GREENLAND SNOWKITE: DAY 13 – If James Bond had a kite it would look something like this…


Day 13 – unlucky for some, lack of wind stopped play before it started. So this little snippet is from some handy hints my friend Dave sent me to combat tent fever. It got me thinking about how much trust we put in modern technology.


Forget all these fancy electronic navigational devices, and craft your own personal Sextant. An old geometry set will access a protractor, a vanity mirror from you make up set (see post on how to be photogenic) and the sight from the rifle and bob’s your uncle as the saying goes. No problem about getting a noon sighting with your 24 hour sunshine; then it’s just simple maths to subtract the declination to calculate latitude. Armed with a modern watch set to London time, longitude will be no problem at all. Think yourself lucky that you’re not hauling the bulk of John Harrison’s H5″


It was on the plane over here that we had a sudden realisation that we didn’t have a map. Early in the planning process I had vetoed the idea of purchasing one on the basis that I didn’t think we would be getting good value for money with a map that was just a blank featureless sheet of paper with a squiggly line down the left hand side depicting the West coast. But then I thought of the endless news reports in the Westmoreland Gazette with Nick Owen, the leader of the local mountain rescue team, chastising some ill-prepared walkers for getting lost and only having a mobile phone and no map and compass. So we panicked and to much relief we found that the Air Greenland in-flight magazine has a full page map of their routes. This page was duly pulled out, and stored, quite ironically, in the top of our technology bag. It is not the first time I have been so I’ll prepared, in my twenties I went to do the Haute Route from Chamonix to Saas fee and got the map out at the top of the Col de Chardonnay on day one to find it was the 1:50000 map of the Cairngorms.

Day 13 Photo 2

Leo studying our one and only physical map torn from the in-flight magazine.

But before our friend Finn at the Greenlandic expedition office reads this and sends a helicopter to pluck us to safety straight away, let me redress the balance of incompetence. The first time I had an appreciation of the power of GPS technology was one stormy evening above the Langdale valley. I, with three other rescuers were riding up to Pavey Ark in the big yellow Sea King to go to the aid of two trapped walkers stuck in a snow filled gulley in a storm. Their position had been roughly calculated by the police using their analogue mobile phone. It was too stormy to land the rocking and rolling helicopter, so we were winched out. Not sure of our exact position, one of the party, Bill, powered up his newly acquired GPS, and we got an accurate fix within a few minutes. Then by chance on the descent back to the valley the helicopter spotted what they thought was a light through a small break in the cloud. They took a GPS fix from the aircraft and radioed it to us. We dialled this in to our unit and then followed the track through the cloud and around avalanche prone gullies until we came to the position, and there they were flashing their torch and blowing their whistle. I think this was about 23 years ago, and as far as we knew at the time this was the first time anyone had been rescued in the UK using this technology.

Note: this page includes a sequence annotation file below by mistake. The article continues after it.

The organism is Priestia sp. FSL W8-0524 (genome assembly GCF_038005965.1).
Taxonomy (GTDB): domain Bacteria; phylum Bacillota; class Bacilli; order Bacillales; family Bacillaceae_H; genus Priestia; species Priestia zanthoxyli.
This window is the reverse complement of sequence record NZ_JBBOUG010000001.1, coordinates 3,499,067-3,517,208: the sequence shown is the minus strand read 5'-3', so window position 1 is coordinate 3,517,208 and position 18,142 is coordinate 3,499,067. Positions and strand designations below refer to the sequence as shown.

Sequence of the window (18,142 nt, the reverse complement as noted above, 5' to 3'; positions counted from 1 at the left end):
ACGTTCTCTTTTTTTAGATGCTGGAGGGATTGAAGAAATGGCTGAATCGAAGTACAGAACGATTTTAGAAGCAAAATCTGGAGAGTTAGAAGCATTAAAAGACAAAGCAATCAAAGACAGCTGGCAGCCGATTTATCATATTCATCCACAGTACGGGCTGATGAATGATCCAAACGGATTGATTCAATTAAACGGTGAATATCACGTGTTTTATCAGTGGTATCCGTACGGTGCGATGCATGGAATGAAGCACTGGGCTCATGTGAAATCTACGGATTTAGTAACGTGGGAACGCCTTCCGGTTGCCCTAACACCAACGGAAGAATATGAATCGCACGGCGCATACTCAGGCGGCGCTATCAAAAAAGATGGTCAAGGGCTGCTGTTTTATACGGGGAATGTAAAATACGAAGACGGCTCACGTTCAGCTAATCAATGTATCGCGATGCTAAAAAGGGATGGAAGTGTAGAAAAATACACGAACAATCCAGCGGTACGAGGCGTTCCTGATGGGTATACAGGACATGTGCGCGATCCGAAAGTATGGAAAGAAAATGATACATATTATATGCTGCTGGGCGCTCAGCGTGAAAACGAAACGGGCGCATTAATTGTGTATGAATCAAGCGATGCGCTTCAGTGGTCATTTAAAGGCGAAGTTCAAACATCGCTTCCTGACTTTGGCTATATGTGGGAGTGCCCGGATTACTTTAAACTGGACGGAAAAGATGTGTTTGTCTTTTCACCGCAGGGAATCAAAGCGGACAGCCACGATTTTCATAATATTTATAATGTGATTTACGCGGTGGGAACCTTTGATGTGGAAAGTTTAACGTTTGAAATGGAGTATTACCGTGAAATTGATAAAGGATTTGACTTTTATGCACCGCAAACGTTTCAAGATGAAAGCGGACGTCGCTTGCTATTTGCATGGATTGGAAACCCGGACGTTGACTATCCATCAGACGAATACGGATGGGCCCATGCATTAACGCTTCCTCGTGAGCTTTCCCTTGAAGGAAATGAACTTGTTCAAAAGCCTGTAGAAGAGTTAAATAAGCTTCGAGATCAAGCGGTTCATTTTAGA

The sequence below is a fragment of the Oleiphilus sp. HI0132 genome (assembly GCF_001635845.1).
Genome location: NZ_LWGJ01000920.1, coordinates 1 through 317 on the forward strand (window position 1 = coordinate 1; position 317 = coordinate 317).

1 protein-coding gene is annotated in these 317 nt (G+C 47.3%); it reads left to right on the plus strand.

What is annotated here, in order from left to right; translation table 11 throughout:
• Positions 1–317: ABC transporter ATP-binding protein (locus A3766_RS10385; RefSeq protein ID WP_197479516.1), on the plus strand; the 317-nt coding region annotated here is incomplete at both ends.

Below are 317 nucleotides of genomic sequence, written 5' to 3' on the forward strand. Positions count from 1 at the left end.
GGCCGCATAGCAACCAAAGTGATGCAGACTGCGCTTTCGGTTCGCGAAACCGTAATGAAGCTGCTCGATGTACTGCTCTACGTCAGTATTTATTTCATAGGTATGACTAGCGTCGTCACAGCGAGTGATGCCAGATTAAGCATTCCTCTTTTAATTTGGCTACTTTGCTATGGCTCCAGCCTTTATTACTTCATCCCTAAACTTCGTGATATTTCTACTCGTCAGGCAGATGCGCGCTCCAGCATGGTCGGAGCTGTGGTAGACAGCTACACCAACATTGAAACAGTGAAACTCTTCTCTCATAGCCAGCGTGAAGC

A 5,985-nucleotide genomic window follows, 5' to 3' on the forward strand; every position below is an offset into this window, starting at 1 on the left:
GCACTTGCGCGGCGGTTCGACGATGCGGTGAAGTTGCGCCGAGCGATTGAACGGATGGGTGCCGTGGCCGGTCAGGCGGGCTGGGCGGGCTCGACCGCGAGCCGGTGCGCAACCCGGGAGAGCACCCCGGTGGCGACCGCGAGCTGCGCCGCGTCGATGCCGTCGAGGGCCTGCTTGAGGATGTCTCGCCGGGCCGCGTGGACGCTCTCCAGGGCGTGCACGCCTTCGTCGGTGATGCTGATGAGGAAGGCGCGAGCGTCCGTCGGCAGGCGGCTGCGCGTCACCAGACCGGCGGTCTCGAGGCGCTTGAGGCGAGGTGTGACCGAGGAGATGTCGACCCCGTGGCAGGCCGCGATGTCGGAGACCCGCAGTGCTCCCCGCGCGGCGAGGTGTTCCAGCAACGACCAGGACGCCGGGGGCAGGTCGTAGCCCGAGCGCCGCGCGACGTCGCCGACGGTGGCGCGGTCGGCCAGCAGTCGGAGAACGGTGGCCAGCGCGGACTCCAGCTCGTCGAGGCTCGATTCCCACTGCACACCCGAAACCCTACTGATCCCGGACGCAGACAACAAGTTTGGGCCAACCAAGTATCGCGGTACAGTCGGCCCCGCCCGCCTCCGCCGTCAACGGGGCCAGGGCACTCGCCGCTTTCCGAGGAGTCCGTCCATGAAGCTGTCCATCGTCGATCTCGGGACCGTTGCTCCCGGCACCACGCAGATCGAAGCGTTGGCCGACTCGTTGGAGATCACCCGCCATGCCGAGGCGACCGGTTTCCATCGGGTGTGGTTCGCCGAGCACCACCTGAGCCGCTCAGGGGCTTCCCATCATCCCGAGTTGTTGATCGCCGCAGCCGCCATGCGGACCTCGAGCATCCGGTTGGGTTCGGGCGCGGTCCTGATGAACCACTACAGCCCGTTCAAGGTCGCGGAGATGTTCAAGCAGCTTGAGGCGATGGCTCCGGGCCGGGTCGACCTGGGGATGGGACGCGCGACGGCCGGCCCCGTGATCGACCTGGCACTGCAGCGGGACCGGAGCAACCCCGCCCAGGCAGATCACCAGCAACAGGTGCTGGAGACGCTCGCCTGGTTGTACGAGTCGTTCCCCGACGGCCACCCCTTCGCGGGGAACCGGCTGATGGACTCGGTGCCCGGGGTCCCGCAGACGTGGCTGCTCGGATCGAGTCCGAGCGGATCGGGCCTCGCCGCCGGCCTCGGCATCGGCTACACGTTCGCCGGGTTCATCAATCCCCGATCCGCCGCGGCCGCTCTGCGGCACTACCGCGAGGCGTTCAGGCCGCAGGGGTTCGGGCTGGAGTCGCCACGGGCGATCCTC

And the last few days of snowkiting in whiteouts has brought back that appreciation of GPS technology. When we are riding in formation one behind the other in a whiteout the lead person feels the wind on their face, this gives a reasonable clue about direction of travel with maybe with an error of about +/- 20 degrees. The feeling of wind on your face has to be adjusted for apparent wind, which is the wind you generate through your own speed (Google it, to see how it changes the angle of wind you feel). We also use the sun, or in our case slight areas of brightness caused by the sun through the cloud. Together with knowing the time, we hold a mental view of what position the sun is in. Then every hour or so we check our heading with the two GPS trackers that we have. One of the trackers, the Delorme InReach uploads this data every 20 minutes to our tracking page (although sometimes it goes to sleep when we have a stop and doesn’t upload for 4 hours. Sorry, we can’t fix this in the field). We have a total of 7 devices with GPS receivers as part of our kit, we are very reliant on them. We also have plenty of electronic maps and spare batteries. If the GPS system gets switched off on our trip then it would be awkward to navigate. But at least we would not attract the wroth of Nick Owen in that we have our Air Greenland map and a compass somewhere as well…